Chinese practice calls for moms to do nothing for a month after they deliver their baby
By Deborah Jeanne Sergeant
Traditional Chinese mothers practice “zuo yuezi” — or “sitting the month” — after delivering their babies. Whether it’s assistance from relatives at home or at a facility designed to aid new moms — and staffed with nurses and nutrition experts — these mothers take it very easy for 30 days. They eat special foods to help them recover and avoid chills to help restore their body’s balance. Beyond nursing, they literally do nothing and go nowhere for a month.
While taking it this easy for a month may not be possible or advisable for many mothers, new moms should call upon whatever support they need to take care of their babies and themselves. Unfortunately, isolation from extended family and employment demands often mean that women don’t get the help and rest they may need.
“One problem with modern life is we were meant to be in small villages with family units to help new mothers and help in the process and be supportive,” said Rob Kiltz, founder and director of CNY Fertility in Rochester. “We’re herd animals and meant to be interactive.”
Kiltz is a diplomate of the American Board of Obstetrics and Gynecology and board-certified in reproductive endocrinology and infertility.
Kiltz said that post-partum support should do more than just ease mom’s burden, but should include help from the family.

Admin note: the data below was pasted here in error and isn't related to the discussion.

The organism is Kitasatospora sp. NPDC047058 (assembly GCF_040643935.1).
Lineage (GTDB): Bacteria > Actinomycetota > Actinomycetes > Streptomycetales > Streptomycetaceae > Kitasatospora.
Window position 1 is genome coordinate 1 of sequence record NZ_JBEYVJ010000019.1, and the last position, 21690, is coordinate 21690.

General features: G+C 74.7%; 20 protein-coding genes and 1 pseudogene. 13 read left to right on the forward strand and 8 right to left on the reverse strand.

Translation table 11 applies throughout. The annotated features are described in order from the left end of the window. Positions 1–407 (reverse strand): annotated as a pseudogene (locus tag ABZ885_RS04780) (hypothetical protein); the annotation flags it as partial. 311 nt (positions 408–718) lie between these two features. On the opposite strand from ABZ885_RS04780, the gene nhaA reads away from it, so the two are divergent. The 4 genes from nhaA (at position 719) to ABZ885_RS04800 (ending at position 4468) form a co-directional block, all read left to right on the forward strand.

“It’s not just about ‘Let me help you do nothing’, but as a village, tribe, family and group, ‘Let’s work together for the greater good.’ Raising a child is meant to be done as a family. That’s where we get our best creativity and joy out of life.”
Women’s bodies change a lot from pre-pregnancy to pregnant to post-partum. Christi Muscato is a DONA-certified doula, birth doula trainer, Lamaz-certified educator and co-owner of Beautiful Birth Choices in Rochester. She likens the time after delivery as the “fourth trimester” because it takes a while for women’s bodies to heal and recover.
Christine Kowaleski, New York state coordinator for Postpartum Support International, acknowledges that support for new moms helps them cope with the changes involved with having a baby. But once their doctors give them clearance to exercise, walking and yoga can help moms get active again.
“Exercise is always good for everyone, and may be helpful in preventing baby blues,” she said.
In addition to helping mothers reduce their risks for postpartum depression and develop coping mechanisms, Postpartum Support International also helps moms network.
“Using complementary medicine team with our support group has really helped our moms and they decide on their own when they’re ready to go out on their own,” Kowaleski said.